Despite the clear rule of the Supreme Court of Illinois that for a statute to have extraterritorial effect there must be an express provision so extending it, I requested that counsel research and report on the legislative history of the Franchise Act to determine whether the legislative history suggested an intention of the legislature to extend the reach of the act. Plaintiffs reported that "the legislative history is clouded" (p. 2 of plaintiffs' supp. memorandum concerning the Illinois Franchise Disclosure Act). Defendants replied that the history confirmed that the legislature's sole intent was to protect citizens of Illinois. In support of this contention defendants point to the findings and purpose set forth in § 2 of the Act, which states in pertinent part "that the widespread sale of franchises is a relatively new business phenomenon which has created numerous problems in Illinois. Illinois residents have suffered substantial losses where the franchisor or his representative has not provided full and complete information regarding the franchisor-franchisee relationship, the details of the contract between the franchisor and franchisee, the prior business experience of the franchisor and other factors relevant to the franchise offered for sale." Ill. Rev. Ch. 121 1/2 para. 702. Thus, defendants argue that the only disclosed purpose is the protection of citizens of Illinois. On the record before me, I must conclude that the legislative history does not disclose an intent to extend the benefits of the statute to franchises located outside of Illinois.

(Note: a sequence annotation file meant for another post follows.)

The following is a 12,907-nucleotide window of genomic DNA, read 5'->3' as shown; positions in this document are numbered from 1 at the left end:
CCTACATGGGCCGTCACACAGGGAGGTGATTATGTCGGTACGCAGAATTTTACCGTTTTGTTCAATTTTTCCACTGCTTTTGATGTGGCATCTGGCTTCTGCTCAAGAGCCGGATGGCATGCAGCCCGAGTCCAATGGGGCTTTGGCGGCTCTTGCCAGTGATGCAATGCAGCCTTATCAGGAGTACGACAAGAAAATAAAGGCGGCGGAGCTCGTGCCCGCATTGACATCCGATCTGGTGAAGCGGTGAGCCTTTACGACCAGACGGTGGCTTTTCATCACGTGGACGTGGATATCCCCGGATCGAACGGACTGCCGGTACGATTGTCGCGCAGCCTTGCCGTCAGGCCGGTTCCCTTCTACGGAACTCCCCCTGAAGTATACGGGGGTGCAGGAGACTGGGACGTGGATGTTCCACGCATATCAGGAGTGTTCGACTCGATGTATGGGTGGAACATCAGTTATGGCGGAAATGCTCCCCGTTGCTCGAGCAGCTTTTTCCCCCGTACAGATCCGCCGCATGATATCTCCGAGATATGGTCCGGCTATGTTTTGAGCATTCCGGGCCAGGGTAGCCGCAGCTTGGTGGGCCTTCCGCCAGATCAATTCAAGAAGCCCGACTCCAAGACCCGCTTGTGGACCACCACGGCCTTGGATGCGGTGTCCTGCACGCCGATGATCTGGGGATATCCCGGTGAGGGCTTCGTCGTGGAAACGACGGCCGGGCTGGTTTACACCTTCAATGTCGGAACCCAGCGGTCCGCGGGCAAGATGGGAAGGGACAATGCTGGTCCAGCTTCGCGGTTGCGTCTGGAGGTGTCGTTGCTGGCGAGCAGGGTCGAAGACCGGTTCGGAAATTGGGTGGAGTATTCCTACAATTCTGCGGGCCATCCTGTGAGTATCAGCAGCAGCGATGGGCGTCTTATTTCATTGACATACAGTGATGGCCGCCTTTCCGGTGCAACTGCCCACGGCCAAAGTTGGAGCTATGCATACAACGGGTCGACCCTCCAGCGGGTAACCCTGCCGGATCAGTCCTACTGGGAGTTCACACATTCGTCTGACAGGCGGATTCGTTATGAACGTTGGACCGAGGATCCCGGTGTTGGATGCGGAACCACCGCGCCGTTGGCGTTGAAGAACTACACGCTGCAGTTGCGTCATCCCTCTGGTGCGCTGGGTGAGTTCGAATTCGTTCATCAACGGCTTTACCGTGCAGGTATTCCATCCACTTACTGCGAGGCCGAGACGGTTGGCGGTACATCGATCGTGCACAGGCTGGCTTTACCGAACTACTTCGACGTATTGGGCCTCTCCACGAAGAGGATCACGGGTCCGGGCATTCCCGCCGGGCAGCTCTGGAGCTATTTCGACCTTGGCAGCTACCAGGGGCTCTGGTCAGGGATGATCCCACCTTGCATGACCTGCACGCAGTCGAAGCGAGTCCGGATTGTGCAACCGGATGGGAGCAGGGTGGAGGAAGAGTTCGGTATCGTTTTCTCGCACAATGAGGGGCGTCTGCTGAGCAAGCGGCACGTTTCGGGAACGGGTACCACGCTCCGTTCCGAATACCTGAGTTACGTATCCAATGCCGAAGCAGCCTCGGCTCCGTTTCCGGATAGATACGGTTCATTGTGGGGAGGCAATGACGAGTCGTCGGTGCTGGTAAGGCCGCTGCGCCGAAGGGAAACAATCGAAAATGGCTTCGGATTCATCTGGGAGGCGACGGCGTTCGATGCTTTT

Plaintiffs make one final argument in regard to the reach of the Franchise Act. Plaintiffs point out that effective in January 1988, the Franchise Act will be expressly limited to franchises located in Illinois. Plaintiffs argue that this limiting provision supports their contention that the 1973 statute was intended to apply to businesses located outside of the state of Illinois. They argue that otherwise the specific exclusion to become effective prospectively in January of 1988 would not have been so enacted. However, as defendants point out this is not an amendment of the 1973 act but a new statute. Moreover, the enactment effective in 1988 is equally consistent with a belief of the legislature that out of state franchises were not covered under the 1973 act. Thus, I do not find the provision of the new act persuasive as to the intent of the legislature in 1973.

 In sum, I am convinced that the Supreme Court of Illinois would determine that the 1973 act does not have extraterritorial effect, and that it would do so because there is no language in the statute expressly extending the act to out of state franchises and the findings and purpose set forth in the act make it abundantly clear that the General Assembly of Illinois intended to protect only the citizens of Illinois. Accordingly, I will grant defendants' motion for summary judgment as to the claim for damages or injunctive relief under state statutory law premised upon alleged violations of the Illinois Franchise Disclosure Act.

 Accordingly, this 26th day of October, 1987, IT IS ORDERED that defendants' motion for summary judgment is GRANTED as to the claim for damages or injunctive relief under state statutory law premised upon alleged violations of the Illinois Franchise Disclosure Act. All other motions discussed herein are DENIED.